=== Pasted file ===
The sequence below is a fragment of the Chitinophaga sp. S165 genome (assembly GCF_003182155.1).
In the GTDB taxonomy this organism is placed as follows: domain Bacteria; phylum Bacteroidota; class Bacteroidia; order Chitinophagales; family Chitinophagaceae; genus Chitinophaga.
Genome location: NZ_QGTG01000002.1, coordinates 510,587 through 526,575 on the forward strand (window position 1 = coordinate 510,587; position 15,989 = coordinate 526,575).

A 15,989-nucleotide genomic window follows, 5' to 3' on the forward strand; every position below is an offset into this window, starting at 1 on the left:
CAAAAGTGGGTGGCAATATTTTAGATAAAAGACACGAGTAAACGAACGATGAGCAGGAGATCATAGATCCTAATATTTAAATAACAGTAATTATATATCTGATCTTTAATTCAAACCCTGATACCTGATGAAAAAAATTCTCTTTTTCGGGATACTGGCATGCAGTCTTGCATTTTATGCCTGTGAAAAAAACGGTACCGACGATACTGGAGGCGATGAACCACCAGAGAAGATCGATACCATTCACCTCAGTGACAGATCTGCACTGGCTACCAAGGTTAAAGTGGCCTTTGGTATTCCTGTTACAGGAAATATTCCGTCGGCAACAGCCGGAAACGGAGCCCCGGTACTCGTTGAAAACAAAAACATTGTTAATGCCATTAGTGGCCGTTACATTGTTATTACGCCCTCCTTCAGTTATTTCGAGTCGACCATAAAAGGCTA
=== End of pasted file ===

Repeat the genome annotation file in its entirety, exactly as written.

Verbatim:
The sequence below is a fragment of the Chitinophaga sp. S165 genome (assembly GCF_003182155.1).
In the GTDB taxonomy this organism is placed as follows: domain Bacteria; phylum Bacteroidota; class Bacteroidia; order Chitinophagales; family Chitinophagaceae; genus Chitinophaga.
Genome location: NZ_QGTG01000002.1, coordinates 510,587 through 526,575 on the forward strand (window position 1 = coordinate 510,587; position 15,989 = coordinate 526,575).

A 15,989-nucleotide genomic window follows, 5' to 3' on the forward strand; every position below is an offset into this window, starting at 1 on the left:
CAAAAGTGGGTGGCAATATTTTAGATAAAAGACACGAGTAAACGAACGATGAGCAGGAGATCATAGATCCTAATATTTAAATAACAGTAATTATATATCTGATCTTTAATTCAAACCCTGATACCTGATGAAAAAAATTCTCTTTTTCGGGATACTGGCATGCAGTCTTGCATTTTATGCCTGTGAAAAAAACGGTACCGACGATACTGGAGGCGATGAACCACCAGAGAAGATCGATACCATTCACCTCAGTGACAGATCTGCACTGGCTACCAAGGTTAAAGTGGCCTTTGGTATTCCTGTTACAGGAAATATTCCGTCGGCAACAGCCGGAAACGGAGCCCCGGTACTCGTTGAAAACAAAAACATTGTTAATGCCATTAGTGGCCGTTACATTGTTATTACGCCCTCCTTCAGTTATTTCGAGTCGACCATAAAAGGCTA